B. The approximate location and extent of wetlands are shown on the county’s critical area maps. However, this information has come from multiple sources over many years’ time and is not precise, only general. Thus, these maps are to be used as a guide and do not provide a definitive critical area designation; a property-specific assessment is necessary for that. The county shall update the maps as new wetlands are identified and as new information becomes available.

C. Wetlands shall be rated based on categories that reflect the functions and values of each wetland. Wetland categories shall be based on the criteria provided in the Washington State Wetland Rating System for Western Washington, revised 2014, and as amended thereafter, as determined using the appropriate rating forms and associated figures contained in that publication. These categories are generally defined as follows:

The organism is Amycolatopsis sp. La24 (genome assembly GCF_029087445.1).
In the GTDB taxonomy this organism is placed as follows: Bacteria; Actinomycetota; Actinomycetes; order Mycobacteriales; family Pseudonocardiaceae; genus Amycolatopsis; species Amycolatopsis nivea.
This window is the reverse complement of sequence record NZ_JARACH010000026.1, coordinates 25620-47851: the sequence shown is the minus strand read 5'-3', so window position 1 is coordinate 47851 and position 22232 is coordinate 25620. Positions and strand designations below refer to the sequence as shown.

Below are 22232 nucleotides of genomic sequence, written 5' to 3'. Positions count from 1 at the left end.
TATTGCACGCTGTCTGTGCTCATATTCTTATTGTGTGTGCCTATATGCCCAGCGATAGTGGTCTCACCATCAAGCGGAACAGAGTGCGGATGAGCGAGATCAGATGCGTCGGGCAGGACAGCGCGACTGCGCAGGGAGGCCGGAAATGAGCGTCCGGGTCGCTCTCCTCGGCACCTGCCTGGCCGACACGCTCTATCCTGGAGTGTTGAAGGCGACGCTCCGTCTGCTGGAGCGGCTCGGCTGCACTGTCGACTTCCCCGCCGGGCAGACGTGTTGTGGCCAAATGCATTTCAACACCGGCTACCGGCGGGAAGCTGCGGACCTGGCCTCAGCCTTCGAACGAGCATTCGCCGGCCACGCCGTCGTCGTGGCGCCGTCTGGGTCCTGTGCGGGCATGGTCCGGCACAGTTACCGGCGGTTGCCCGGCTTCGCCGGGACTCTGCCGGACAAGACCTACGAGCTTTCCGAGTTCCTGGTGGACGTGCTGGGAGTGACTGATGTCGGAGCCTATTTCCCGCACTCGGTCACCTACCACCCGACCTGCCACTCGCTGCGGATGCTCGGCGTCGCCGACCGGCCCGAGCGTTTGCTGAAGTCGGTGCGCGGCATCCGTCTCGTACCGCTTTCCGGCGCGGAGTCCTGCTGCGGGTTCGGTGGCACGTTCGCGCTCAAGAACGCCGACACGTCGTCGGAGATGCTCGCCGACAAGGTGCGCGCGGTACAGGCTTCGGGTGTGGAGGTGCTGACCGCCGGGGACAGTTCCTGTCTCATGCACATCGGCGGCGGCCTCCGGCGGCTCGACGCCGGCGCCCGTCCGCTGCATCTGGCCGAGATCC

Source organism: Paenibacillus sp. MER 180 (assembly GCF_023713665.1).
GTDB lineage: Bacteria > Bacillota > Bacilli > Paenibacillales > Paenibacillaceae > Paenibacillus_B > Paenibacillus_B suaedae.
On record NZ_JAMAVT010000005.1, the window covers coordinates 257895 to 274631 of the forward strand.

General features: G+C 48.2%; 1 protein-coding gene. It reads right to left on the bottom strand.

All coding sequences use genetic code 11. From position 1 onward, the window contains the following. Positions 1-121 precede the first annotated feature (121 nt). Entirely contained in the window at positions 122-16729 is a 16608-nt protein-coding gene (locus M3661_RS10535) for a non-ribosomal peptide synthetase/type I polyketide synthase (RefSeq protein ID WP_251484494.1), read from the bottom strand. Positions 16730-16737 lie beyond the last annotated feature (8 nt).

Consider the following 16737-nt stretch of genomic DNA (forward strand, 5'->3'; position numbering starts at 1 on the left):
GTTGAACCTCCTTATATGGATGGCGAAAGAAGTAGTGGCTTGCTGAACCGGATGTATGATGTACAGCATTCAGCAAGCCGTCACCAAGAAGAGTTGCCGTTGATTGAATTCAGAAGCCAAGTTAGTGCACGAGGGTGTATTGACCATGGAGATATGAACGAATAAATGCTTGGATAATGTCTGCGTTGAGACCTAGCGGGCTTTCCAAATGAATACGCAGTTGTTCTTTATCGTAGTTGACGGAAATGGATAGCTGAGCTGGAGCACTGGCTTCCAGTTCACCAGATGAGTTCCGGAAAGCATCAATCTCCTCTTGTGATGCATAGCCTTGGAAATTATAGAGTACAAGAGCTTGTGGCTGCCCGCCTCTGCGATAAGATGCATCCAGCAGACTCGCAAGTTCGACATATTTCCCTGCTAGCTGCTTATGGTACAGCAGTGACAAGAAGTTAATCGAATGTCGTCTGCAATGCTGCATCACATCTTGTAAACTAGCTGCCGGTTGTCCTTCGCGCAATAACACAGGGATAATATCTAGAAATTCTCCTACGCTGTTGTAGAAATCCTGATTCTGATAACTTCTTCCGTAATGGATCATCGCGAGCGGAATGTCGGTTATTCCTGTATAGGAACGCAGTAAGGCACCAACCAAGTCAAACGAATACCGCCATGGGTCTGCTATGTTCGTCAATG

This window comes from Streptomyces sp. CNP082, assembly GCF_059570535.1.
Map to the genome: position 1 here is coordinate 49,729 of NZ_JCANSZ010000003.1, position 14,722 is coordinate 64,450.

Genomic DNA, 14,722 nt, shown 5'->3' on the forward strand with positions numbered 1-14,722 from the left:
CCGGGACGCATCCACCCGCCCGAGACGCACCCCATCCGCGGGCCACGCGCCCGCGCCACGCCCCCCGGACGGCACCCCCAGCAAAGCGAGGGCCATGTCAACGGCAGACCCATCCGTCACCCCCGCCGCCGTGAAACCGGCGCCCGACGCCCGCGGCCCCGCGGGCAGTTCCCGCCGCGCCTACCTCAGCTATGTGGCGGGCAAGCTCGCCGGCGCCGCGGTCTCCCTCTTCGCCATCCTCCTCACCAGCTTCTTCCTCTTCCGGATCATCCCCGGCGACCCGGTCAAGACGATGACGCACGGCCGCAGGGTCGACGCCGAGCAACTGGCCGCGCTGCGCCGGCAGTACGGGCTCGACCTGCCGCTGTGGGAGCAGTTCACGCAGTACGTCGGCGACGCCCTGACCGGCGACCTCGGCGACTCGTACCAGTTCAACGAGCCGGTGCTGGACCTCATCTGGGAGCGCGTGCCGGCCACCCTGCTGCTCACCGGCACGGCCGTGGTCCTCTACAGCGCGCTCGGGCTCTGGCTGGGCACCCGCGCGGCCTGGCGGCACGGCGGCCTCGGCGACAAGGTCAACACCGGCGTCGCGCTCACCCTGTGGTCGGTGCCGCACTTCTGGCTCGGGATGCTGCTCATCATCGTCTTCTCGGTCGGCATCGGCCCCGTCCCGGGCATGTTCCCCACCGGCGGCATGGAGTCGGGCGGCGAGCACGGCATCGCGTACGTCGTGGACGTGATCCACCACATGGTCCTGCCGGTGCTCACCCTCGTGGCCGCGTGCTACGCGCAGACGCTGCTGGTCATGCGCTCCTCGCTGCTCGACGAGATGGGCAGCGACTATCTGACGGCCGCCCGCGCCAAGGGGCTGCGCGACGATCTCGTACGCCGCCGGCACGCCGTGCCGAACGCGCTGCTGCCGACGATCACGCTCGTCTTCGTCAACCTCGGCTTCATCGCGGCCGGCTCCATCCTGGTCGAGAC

1. Category I. Category I wetlands are: (a) relatively undisturbed estuarine wetlands larger than one acre; (b) wetlands of high conservation value that are identified by scientists of the Washington Natural Heritage Program/DNR; (c) bogs; (d) mature and old-growth forested wetlands larger than one acre; (e) wetlands in coastal lagoons; (f) interdunal wetlands that score eight or nine habitat points and are larger than one acre; and (g) wetlands that perform many functions well (scoring 23 points or more). These wetlands: (a) represent unique or rare wetland types; (b) are more sensitive to disturbance than most wetlands; (c) are relatively undisturbed and contain ecological attributes that are impossible to replace within a human lifetime; or (d) provide a high level of functions.